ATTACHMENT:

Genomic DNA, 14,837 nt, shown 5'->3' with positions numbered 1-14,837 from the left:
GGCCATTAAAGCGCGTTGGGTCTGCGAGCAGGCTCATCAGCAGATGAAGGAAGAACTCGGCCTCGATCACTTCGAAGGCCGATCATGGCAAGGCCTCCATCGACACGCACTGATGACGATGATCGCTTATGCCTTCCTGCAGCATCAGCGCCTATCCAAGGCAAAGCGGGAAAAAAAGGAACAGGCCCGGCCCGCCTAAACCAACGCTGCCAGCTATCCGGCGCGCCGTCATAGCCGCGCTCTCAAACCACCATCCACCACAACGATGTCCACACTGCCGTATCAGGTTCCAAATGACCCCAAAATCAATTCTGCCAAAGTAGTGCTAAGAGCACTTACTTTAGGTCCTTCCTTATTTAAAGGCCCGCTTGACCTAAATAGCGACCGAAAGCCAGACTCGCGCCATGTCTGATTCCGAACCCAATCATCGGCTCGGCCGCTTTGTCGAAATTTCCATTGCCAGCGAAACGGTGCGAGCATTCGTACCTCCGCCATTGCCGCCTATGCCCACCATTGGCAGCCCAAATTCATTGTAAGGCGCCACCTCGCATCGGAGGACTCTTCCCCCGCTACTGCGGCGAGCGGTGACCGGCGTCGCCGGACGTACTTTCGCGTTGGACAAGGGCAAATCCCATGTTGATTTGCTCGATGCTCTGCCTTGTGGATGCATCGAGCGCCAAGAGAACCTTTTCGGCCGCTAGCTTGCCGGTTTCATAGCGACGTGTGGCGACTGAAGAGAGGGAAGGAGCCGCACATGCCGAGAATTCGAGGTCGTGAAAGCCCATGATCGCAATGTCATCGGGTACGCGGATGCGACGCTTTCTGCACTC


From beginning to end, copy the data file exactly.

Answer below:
Genomic DNA, 14,837 nt, shown 5'->3' with positions numbered 1-14,837 from the left:
GGCCATTAAAGCGCGTTGGGTCTGCGAGCAGGCTCATCAGCAGATGAAGGAAGAACTCGGCCTCGATCACTTCGAAGGCCGATCATGGCAAGGCCTCCATCGACACGCACTGATGACGATGATCGCTTATGCCTTCCTGCAGCATCAGCGCCTATCCAAGGCAAAGCGGGAAAAAAAGGAACAGGCCCGGCCCGCCTAAACCAACGCTGCCAGCTATCCGGCGCGCCGTCATAGCCGCGCTCTCAAACCACCATCCACCACAACGATGTCCACACTGCCGTATCAGGTTCCAAATGACCCCAAAATCAATTCTGCCAAAGTAGTGCTAAGAGCACTTACTTTAGGTCCTTCCTTATTTAAAGGCCCGCTTGACCTAAATAGCGACCGAAAGCCAGACTCGCGCCATGTCTGATTCCGAACCCAATCATCGGCTCGGCCGCTTTGTCGAAATTTCCATTGCCAGCGAAACGGTGCGAGCATTCGTACCTCCGCCATTGCCGCCTATGCCCACCATTGGCAGCCCAAATTCATTGTAAGGCGCCACCTCGCATCGGAGGACTCTTCCCCCGCTACTGCGGCGAGCGGTGACCGGCGTCGCCGGACGTACTTTCGCGTTGGACAAGGGCAAATCCCATGTTGATTTGCTCGATGCTCTGCCTTGTGGATGCATCGAGCGCCAAGAGAACCTTTTCGGCCGCTAGCTTGCCGGTTTCATAGCGACGTGTGGCGACTGAAGAGAGGGAAGGAGCCGCACATGCCGAGAATTCGAGGTCGTGAAAGCCCATGATCGCAATGTCATCGGGTACGCGGATGCGACGCTTTCTGCACTC